Assessment of Use of Dedicated Editors for Handling and Reviewing Manuscripts With Previously Obtained Peer Reviews

Riaz Qureshi,1 Kirsty Loudon,2 Alexander Gough,3 Shaun Treweek,4 Tianjing Li1


The objective of this research was to assess whether an editorial workflow wherein submissions are handled solely by dedicated protocol editors reduces the average time from initial submission to a final decision compared with standard peer review and whether this reduction differs by protocol formatting (structured or unstructured).


A cross-sectional study of the workflow timing for protocol submissions to Trials was conducted. Type A protocols demonstrate prior peer review as part of their funding process by providing previous comments and self-declaring this prior review in the submission process. Type A protocols are handled by protocol editors as the sole reviewers, whereas type B protocols are handled by other editors and require full peer review (ie, 2 to 3 reviewers). The workflow data stored in the Trials manuscript submission and review system were extracted to compare the timing from initial submission to first and final decisions for all protocols, separated by type, before and after protocol editors were implemented (January to December 2019 and January 2020 to November 2021, respectively). The timing was also extracted for submissions that were formatted as unstructured protocols with an accompanying SPIRIT checklist or following the Structured Protocol Template recommended by Trials. The workflow timing results are descriptively summarized.


From January 2020 to November 2021, 1114 type A (360 [32%]) and type B (754 [68%]) trial protocols were submitted to Trials. Compared with type B protocols, 143 of which (19%) used a structured template, 137 type A protocols (38%) followed a structured format, possibly owing to self-selection or prior reviews leading to a more structured approach in submission. A timeline of the workflow for each protocol type by format as well as overall for each period is shown in Figure 31. Overall, type A protocols had a mean of 118 days to final decision (from initial submission), whereas type B protocols had a mean of 165 days to final decision. Overall, across protocols in the period after protocol editors were implemented, the time to final decision was reduced 30 days from the preceding year: 146 days (January 2020 to November 2021) versus 176 days (January to December 2019). Among type A protocols, a structured template format reduced the time to final decision compared with unstructured—an association that was not seen in type B protocols, possibly because multiple reviewers were required.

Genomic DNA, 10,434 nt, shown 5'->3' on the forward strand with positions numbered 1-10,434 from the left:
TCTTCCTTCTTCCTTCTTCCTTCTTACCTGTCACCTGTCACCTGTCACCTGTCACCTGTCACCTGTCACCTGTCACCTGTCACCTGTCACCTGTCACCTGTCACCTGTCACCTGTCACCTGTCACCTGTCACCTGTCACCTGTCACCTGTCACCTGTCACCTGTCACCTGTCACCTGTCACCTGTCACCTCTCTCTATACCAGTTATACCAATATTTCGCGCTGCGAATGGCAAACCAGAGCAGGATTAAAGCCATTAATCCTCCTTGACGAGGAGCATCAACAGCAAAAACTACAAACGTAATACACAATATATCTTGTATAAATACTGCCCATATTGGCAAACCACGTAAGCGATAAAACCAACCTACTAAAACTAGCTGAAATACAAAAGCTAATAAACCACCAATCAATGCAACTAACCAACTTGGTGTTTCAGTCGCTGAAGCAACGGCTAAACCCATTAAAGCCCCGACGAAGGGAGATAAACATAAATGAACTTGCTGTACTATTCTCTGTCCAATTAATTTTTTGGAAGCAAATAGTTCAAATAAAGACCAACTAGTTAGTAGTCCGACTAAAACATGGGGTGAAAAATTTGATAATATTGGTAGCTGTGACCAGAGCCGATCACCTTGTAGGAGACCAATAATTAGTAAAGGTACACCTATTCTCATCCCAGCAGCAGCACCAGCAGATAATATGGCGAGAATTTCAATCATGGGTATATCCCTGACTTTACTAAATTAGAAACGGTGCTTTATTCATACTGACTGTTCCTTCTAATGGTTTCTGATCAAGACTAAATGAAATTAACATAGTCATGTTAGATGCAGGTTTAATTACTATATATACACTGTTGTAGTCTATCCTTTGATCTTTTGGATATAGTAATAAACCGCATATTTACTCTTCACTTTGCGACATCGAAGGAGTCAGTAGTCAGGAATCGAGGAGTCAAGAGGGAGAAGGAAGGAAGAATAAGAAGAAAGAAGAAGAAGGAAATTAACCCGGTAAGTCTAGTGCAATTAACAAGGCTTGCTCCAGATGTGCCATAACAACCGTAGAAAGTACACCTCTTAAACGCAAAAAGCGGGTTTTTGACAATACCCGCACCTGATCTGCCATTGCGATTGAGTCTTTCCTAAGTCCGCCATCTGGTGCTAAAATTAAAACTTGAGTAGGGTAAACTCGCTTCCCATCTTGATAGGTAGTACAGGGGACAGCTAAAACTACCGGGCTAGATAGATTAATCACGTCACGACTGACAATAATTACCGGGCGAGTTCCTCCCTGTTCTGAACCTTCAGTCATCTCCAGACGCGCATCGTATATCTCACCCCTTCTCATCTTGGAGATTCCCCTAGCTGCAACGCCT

The use of dedicated editors to handle trial protocols that had already undergone peer review was associated with fewer days to final decision compared with protocols that were handled by other editors and required full peer review. Future work should examine the quality of peer review in both workflows to determine whether use of dedicated reviewers improves the quality of published works as well as the time to publication.

1Department of Ophthalmology, University of Colorado Anschutz Medical Campus, Aurora, CO, USA, riaz.qureshi@cuanschutz.edu; 2Freelance researcher/editor; 3Institute of Applied Health Research, University of Birmingham, Birmingham, UK; 4Health Services Research Unit, University of Aberdeen, Aberdeen, UK

Conflict of Interest Disclosures

Riaz Qureshi, Kirsty Loudon, and Alexander Gough are protocol editors of Trials, BMC. Shaun Treweek and Tianjing Li are editors in chief of Trials, BMC.


We would like to thank Eleanor Cox, Bex Chang, and Krishna Vairamani for their work as editorial staff and for managing the workflow of peer review for Trials.